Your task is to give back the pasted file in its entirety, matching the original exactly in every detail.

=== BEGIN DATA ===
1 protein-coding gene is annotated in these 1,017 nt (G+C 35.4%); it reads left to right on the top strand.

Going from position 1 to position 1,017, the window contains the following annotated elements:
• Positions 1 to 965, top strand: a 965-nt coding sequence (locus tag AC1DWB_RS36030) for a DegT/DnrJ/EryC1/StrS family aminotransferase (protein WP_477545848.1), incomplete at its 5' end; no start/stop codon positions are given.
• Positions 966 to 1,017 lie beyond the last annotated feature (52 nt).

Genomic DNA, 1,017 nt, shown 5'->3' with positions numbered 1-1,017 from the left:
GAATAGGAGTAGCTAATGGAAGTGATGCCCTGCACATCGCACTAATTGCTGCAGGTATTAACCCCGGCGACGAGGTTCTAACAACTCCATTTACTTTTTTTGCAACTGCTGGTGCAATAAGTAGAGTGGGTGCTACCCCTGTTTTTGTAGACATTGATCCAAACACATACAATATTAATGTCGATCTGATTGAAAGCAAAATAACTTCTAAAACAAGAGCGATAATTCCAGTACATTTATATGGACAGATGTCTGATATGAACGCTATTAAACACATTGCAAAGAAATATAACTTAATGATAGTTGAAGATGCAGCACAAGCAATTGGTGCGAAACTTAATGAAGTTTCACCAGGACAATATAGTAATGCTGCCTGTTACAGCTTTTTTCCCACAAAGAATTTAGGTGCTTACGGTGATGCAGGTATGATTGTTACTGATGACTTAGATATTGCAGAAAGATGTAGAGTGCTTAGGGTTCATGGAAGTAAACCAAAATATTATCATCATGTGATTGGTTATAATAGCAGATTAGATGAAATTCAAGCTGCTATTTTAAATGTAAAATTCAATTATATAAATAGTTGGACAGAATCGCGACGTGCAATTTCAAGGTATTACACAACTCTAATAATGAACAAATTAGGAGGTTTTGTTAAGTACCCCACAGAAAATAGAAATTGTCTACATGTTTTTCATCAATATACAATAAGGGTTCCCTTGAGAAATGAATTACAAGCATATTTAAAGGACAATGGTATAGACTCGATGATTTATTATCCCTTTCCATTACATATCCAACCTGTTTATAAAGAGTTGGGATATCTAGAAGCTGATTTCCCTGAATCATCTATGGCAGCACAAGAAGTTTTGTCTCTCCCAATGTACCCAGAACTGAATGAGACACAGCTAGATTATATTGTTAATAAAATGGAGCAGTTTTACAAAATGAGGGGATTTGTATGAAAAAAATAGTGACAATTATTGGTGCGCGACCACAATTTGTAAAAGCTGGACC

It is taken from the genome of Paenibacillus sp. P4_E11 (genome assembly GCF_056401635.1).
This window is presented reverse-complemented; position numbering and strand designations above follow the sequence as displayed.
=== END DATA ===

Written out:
1 protein-coding gene is annotated in these 1,017 nt (G+C 35.4%); it reads left to right on the top strand.

Going from position 1 to position 1,017, the window contains the following annotated elements:
• Positions 1 to 965, top strand: a 965-nt coding sequence (locus tag AC1DWB_RS36030) for a DegT/DnrJ/EryC1/StrS family aminotransferase (protein WP_477545848.1), incomplete at its 5' end; no start/stop codon positions are given.
• Positions 966 to 1,017 lie beyond the last annotated feature (52 nt).

Genomic DNA, 1,017 nt, shown 5'->3' with positions numbered 1-1,017 from the left:
GAATAGGAGTAGCTAATGGAAGTGATGCCCTGCACATCGCACTAATTGCTGCAGGTATTAACCCCGGCGACGAGGTTCTAACAACTCCATTTACTTTTTTTGCAACTGCTGGTGCAATAAGTAGAGTGGGTGCTACCCCTGTTTTTGTAGACATTGATCCAAACACATACAATATTAATGTCGATCTGATTGAAAGCAAAATAACTTCTAAAACAAGAGCGATAATTCCAGTACATTTATATGGACAGATGTCTGATATGAACGCTATTAAACACATTGCAAAGAAATATAACTTAATGATAGTTGAAGATGCAGCACAAGCAATTGGTGCGAAACTTAATGAAGTTTCACCAGGACAATATAGTAATGCTGCCTGTTACAGCTTTTTTCCCACAAAGAATTTAGGTGCTTACGGTGATGCAGGTATGATTGTTACTGATGACTTAGATATTGCAGAAAGATGTAGAGTGCTTAGGGTTCATGGAAGTAAACCAAAATATTATCATCATGTGATTGGTTATAATAGCAGATTAGATGAAATTCAAGCTGCTATTTTAAATGTAAAATTCAATTATATAAATAGTTGGACAGAATCGCGACGTGCAATTTCAAGGTATTACACAACTCTAATAATGAACAAATTAGGAGGTTTTGTTAAGTACCCCACAGAAAATAGAAATTGTCTACATGTTTTTCATCAATATACAATAAGGGTTCCCTTGAGAAATGAATTACAAGCATATTTAAAGGACAATGGTATAGACTCGATGATTTATTATCCCTTTCCATTACATATCCAACCTGTTTATAAAGAGTTGGGATATCTAGAAGCTGATTTCCCTGAATCATCTATGGCAGCACAAGAAGTTTTGTCTCTCCCAATGTACCCAGAACTGAATGAGACACAGCTAGATTATATTGTTAATAAAATGGAGCAGTTTTACAAAATGAGGGGATTTGTATGAAAAAAATAGTGACAATTATTGGTGCGCGACCACAATTTGTAAAAGCTGGACC

It is taken from the genome of Paenibacillus sp. P4_E11 (genome assembly GCF_056401635.1).
This window is presented reverse-complemented; position numbering and strand designations above follow the sequence as displayed.